Janissa Saracino Musical Theater History October 21, 2009 Fanny Brice: The Journey of a 'Funny Girl' Comedienne, actress, radio star and mother, these were just some of the traits of the all around entertainer, Fanny Brice. She brought sparkle to the darkest songs and laughter to unknown depths. Starting as a vaudeville performer and working her way up to scale to a Zeigfield Follie was quite the journey for a lady to accomplish in a life. But somehow, someway Fanny got through it all and seemed to have a ripple effect on peoples lives. Even today, she is know known even if you don't know who she was.
Introduction: A Highlight in Fashion Swing music took storm in New York and architectural giants were erected. It was no coincidence that the tallest New York building in the world in the 1930s was also the most popular high-waisted skirt of the 1930s. The 1930s was largely associated with the Great Depression, the repeal of Prohibition, and technological advances. All of these factors, seemingly unrelated, affected the way women, men, and children dressed during this decade. Media and Lifestyle The art on the silver screens transcended onto the clothing that woman wore to personify a certain independence.
How does Shakespeare successfully create comedy in Act 1 of Twelfth Night? Shakespeare’s Twelfth Night takes place during celebrations when the social hierarchy seems to be nearing towards non-existent and rankings seem to be overrun by excess partying. Tricking each other and speaking in puns was common at this time meaning Shakespeare could easily incorporate humour into the play. Through physical comedy, wit and wordplay and the use of dramatic irony, Shakespeare brings out the elements of comedy to the audience, keeping them entertained throughout. In Act 1 Scene 1 we are introduced to the Duke, Curio and Valentine.
Diamonds are a Girl's Best Friend Who was America's biggest sex symbol? Marilyn Monroe was an American actress, model, and singer, who became a major sex symbol, starring in a number of commercially successful motion pictures during the 1950s and early 1960s. During her all-too-brief life, she overcame many hardships and heartbreaks. With her infamous blonde hair and witty personality, millions have fallen in love with her beauty and talent. Marilyn Monroe, born on June 1, 1926, in Los Angeles as Norma Jean Mortenson.
The Flappers of the Twenties There has not been an era in American history that has seen such a drastic and dramatic change in the style and status of women than in the 1920s. In this era, also known as the Roaring Twenties or the Era of Wonderful Nonsense, a new woman was born just out of the blue. A woman that smoked, drank, danced, and voted. Such a woman that went to petting parties, wore make-up, and cut her hair short. This woman was euphoric and precarious.
Gene Kelly choreographed several dance and drama films, one called “An American in Paris” (1951). Michael Kidd is also an outstanding choreographer, who produced motion picture choreographer, in which dance further is the story line. Debbie Reynolds was another familiar name in movie musicals of the 1950’s. She was not a trained dancer but had great stage charisma. Her breakthrough in 1950 was in “Two Weeks with Love”, starring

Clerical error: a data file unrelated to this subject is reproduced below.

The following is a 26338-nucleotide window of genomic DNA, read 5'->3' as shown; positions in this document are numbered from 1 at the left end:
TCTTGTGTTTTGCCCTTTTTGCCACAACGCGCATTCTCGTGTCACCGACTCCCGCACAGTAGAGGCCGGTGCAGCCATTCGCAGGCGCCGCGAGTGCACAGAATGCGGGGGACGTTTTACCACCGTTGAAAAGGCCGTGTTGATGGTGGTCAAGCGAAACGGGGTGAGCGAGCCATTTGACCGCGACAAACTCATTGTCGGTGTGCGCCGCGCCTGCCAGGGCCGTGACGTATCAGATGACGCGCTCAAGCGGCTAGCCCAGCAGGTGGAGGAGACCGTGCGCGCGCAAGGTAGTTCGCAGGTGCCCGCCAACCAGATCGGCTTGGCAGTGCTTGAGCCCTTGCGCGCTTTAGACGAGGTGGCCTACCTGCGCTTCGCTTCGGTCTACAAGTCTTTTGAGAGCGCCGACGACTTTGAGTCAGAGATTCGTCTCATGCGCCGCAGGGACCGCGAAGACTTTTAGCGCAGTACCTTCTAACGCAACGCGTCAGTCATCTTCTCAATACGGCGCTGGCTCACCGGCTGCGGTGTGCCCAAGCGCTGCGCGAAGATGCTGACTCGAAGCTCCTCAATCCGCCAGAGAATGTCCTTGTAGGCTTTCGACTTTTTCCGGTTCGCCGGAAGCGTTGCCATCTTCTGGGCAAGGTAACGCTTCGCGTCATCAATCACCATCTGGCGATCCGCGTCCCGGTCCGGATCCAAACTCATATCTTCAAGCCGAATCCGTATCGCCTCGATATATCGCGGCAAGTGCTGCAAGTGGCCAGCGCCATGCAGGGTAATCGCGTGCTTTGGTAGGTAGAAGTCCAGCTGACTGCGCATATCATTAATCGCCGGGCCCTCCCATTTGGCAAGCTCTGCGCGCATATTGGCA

A woman at the party began to dance in a new style, shimmying, and people weren’t sure how to respond until “the erroneous news [went] around that she [was] Gilda Gray’s understudy from the Follies”(41). Shimmying became a popular way for women to dance during the 1920’s after Gilda Gray introduced it. The new style of dance was one of many things that led to jazz being called a bad influence on society. During this time people began to live their lives based on having fun, and less about following moral traditions, leading to jazz being associated with socially questionable activities. "Well, we're almost the last to leave tonight... the orchestra left half an hour ago"(52).
She and Weston developed a comedy routine in which they assumed the identity of an incompetent lounge act named Jonathan and Darlene Edwards, parodying well-known songs. The act proved popular at parties and among the wider public when the couple released an album as the Edwardses in 1957. In 1961, the album Jonathan and Darlene Edwards in Paris won Stafford her only Grammy Award for Best Comedy Album, and was the first commercially successful parody album. Stafford largely retired as a performer in the mid-1960s, but continued in the music business. She enjoyed a brief resurgence in popularity in the late 1970s when she recorded a cover of the Bee Gees hit, "Stayin' Alive" as Darlene Edwards.
Drama Practice Live Performance Evaluation PYGMALION. Before, I had gone to see the play; I had a very vague idea of the plot from watching a chick-flick movie in which this very play was acted out as a musical and so, did not expect anything too heavy or filled with talking. In full honesty, I had expected this play to be a bit physical as well as verbal. It was called Pygmalion and it was, in summary, about a bet made by Professor Higgins, scientist of phonetics to Colonel Pickering, linguist of Indian dialects that with his knowledge, pass a cockney speaking Convent Flower girl, Eliza Doolittle as a duchess at an ambassador's garden party, presenting her as a lady. It was held at the British Club, which is a club in which British residents in Bangkok, and a lot of other nationalities are regular at.
Everything makes the show fantastic, and brilliant. The first scene in second part was impressive as well. The first scene is “Masquerade/Why So Silent”, one of my favorite parts of the show. Dancers and singles were all on the stair of the stage with bright color fineries. The music is bright and festive which makes you want to fly onto the stage, dance, singing and celebrate the New Year with them together.